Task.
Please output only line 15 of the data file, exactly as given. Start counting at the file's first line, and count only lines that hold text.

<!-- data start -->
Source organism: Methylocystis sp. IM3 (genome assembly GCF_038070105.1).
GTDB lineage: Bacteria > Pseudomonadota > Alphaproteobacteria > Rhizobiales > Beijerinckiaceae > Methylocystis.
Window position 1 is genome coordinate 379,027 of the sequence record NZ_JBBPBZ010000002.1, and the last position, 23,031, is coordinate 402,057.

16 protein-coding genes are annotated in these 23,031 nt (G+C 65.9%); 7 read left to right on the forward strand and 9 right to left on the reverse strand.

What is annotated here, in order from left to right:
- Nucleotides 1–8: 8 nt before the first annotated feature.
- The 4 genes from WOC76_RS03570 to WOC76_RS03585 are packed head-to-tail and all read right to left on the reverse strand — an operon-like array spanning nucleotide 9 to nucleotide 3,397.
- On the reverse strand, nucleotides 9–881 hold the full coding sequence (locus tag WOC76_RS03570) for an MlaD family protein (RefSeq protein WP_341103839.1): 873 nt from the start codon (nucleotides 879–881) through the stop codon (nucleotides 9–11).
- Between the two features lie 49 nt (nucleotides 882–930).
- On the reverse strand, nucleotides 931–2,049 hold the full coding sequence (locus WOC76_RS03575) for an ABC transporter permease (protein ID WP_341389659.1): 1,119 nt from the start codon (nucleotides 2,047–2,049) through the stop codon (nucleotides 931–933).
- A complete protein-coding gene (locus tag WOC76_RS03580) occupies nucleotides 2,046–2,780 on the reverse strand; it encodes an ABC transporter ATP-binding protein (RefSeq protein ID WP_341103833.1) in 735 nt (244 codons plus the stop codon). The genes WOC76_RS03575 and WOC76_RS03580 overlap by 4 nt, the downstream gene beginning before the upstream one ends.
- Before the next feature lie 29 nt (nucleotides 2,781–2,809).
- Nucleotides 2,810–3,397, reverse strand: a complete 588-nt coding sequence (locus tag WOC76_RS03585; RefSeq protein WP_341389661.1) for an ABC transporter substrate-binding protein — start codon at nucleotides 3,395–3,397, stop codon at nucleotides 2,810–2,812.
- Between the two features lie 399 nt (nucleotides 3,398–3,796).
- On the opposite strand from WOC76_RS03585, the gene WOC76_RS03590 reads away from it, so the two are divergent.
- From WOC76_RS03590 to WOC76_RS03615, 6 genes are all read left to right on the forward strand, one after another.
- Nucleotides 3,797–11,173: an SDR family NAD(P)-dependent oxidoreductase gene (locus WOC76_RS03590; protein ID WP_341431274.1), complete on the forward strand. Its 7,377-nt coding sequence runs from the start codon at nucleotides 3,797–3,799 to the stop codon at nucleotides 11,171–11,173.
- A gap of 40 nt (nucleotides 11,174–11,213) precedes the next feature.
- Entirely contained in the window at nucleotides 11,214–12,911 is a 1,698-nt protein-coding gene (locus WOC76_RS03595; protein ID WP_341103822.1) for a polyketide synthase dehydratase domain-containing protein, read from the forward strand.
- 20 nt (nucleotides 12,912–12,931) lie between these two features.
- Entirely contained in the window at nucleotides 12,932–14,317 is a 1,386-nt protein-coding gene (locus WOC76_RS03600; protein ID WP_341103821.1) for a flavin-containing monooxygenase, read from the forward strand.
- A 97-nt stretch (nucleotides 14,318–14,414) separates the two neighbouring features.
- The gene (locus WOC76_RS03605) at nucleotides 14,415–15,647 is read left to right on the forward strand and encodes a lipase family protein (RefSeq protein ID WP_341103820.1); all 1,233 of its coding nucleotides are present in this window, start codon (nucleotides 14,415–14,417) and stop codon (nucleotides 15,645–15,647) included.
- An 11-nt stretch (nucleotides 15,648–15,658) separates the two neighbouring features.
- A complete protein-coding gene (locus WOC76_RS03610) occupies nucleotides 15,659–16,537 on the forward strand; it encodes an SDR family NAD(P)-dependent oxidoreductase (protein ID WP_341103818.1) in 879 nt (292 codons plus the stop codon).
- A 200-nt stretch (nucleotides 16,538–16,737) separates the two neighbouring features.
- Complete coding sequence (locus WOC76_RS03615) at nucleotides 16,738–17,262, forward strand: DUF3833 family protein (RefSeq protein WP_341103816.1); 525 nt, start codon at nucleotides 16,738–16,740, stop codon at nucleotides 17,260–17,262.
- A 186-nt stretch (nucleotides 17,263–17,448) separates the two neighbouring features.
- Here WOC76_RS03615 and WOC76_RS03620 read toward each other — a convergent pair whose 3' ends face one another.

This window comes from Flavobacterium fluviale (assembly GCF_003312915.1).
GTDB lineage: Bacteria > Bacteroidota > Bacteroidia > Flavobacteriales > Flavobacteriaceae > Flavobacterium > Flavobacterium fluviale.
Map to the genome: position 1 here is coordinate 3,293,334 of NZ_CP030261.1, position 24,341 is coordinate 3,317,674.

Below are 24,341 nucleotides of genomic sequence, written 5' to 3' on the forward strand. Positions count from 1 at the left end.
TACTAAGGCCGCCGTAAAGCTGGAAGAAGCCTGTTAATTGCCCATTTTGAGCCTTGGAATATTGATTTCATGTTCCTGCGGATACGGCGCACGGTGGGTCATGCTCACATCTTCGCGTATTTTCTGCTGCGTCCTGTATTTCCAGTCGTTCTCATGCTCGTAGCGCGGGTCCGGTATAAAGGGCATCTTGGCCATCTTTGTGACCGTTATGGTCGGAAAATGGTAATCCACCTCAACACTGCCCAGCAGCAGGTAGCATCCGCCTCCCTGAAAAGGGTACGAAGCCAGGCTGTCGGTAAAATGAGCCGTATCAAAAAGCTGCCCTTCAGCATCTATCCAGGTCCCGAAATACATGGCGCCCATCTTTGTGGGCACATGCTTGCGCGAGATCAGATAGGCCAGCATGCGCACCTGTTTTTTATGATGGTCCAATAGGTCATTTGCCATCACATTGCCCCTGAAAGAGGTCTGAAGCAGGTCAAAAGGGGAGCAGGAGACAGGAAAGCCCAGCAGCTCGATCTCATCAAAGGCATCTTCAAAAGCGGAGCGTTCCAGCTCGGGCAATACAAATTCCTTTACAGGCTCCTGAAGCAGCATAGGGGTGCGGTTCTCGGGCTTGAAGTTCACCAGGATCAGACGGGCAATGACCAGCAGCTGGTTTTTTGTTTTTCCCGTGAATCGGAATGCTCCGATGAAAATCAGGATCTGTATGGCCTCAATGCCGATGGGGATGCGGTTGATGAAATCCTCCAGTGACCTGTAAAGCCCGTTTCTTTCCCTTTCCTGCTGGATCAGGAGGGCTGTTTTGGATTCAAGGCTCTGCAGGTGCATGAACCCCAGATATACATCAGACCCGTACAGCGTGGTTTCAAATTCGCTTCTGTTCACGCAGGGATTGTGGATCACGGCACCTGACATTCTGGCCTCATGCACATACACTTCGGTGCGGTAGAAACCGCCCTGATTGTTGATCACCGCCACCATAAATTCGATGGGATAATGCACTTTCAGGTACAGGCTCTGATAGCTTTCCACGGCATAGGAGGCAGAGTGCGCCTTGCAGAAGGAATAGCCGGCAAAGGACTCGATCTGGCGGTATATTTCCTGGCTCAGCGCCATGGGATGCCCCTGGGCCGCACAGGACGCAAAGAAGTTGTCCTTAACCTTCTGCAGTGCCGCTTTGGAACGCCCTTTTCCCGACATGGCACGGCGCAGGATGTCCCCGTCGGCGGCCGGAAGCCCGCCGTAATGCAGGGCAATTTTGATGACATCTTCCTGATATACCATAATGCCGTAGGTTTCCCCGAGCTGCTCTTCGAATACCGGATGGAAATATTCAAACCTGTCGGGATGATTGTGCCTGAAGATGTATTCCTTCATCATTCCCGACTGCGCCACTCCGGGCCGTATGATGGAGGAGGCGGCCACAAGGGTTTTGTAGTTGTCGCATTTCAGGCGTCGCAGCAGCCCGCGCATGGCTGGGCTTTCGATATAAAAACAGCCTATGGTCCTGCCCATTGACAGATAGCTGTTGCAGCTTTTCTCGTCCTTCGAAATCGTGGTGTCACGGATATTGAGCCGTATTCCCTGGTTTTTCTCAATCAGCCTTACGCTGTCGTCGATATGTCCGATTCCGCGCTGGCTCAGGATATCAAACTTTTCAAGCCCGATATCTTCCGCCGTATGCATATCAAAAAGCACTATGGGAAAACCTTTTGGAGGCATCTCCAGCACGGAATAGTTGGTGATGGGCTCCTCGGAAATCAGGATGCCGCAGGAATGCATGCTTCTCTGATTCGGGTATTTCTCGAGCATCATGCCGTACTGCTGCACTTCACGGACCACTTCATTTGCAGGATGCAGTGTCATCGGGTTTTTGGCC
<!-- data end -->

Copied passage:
- On the opposite strand from WOC76_RS03585, the gene WOC76_RS03590 reads away from it, so the two are divergent.